Automated ensemble segmentation of epithelial proliferation, necrosis, and fibrosis using scatter tumor imaging
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AuthorGarcía Allende, Pilar Beatriz; Conde Portilla, Olga María; Krishnaswamy, Venkataramanan; Hoopes, P. Jack; Pogue, Brian William; Mirapeix Serrano, Jesús María; López Higuera, José Miguel
© 2010 Society of Photo-Optical Instrumentation Engineers. One print or electronic copy may be made for personal use only. Systematic electronic or print reproduction and distribution, duplication of any material in this paper for a fee or for commercial purposes, or modification of the content of the paper are prohibited.
Proceedings of SPIE, 2010, vol. 7715, 77151B
Biophotonics: Photonic Solutions for Better Health Care II, Bruselas, 2010
SPIE Society of Photo-Optical Instrumentation Engineers
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Confocal reflectance imaging
K-nearest neighbors (kNN)
Artificial neural networks (ANN)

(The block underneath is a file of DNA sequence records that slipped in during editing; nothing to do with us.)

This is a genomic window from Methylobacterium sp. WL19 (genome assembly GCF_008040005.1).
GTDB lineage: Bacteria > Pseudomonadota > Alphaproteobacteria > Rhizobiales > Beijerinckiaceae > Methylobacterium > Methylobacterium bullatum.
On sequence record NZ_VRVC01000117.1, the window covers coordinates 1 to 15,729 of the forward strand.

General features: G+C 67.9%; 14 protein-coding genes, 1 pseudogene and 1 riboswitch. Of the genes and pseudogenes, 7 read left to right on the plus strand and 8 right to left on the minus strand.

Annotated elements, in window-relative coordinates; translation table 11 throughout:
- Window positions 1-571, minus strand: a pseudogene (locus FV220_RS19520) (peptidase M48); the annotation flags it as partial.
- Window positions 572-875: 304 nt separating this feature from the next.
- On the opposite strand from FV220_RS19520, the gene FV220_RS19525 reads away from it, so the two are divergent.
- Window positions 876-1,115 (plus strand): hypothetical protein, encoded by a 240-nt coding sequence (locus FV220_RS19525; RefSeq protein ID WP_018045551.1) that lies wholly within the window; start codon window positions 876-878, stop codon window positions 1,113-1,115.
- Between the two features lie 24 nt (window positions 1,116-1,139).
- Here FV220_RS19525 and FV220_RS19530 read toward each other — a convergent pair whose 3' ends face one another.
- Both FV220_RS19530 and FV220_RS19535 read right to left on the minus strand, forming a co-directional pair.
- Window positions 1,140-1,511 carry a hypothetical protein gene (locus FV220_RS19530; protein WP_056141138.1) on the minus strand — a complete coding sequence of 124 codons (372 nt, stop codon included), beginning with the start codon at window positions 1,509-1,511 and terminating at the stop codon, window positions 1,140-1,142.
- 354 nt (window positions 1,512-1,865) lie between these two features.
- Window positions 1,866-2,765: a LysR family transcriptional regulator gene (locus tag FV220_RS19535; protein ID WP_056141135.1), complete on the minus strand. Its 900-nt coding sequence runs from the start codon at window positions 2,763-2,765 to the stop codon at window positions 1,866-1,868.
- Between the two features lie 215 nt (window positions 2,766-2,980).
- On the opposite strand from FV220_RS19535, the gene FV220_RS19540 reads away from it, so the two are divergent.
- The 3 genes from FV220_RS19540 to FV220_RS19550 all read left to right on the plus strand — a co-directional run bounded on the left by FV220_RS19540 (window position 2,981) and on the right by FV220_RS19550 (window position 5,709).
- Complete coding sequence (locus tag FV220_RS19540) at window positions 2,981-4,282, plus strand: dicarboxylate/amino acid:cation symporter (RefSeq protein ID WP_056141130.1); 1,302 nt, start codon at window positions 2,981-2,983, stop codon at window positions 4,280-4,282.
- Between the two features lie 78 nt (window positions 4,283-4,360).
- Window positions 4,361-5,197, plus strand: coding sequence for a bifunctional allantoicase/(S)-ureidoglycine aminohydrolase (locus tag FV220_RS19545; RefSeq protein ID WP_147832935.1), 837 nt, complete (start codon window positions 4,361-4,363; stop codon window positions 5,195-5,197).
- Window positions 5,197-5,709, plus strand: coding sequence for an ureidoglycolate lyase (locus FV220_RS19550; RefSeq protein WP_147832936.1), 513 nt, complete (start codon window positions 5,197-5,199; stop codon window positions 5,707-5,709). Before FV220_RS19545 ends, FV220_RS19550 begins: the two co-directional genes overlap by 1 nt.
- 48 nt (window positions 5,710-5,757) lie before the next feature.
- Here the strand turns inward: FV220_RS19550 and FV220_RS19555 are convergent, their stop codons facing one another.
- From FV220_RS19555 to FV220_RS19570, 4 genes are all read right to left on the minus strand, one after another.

Conventional imaging systems used today in surgical settings rely on contrast enhancement based on color and intensity and they are not sensitive to morphology changes at the microscopic level. Elastic light scattering spectroscopy has been shown to distinguish ultra-structural changes in tissue. Therefore, it could provide this intrinsic contrast being enormously useful in guiding complex surgical interventions. Scatter parameters associated with epithelial proliferation, necrosis and fibrosis in pancreatic tumors were previously estimated in a quantitative manner. Subtle variations were encountered across the distinct diagnostic categories. This work proposes an automated methodology to correlate these variations with their corresponding tumor morphologies. A new approach based on the aggregation of the predictions of K-nearest neighbors (kNN) algorithm and Artificial Neural Networks (ANNs) has been developed. The major benefit obtained from the combination of the distinct classifiers is a significant increase in the number of pixel localizations whose corresponding tissue type is reliably assured. Pseudo-color diagnosis images are provided showing a strong correlation with sample segmentations performed by a veterinary pathologist.
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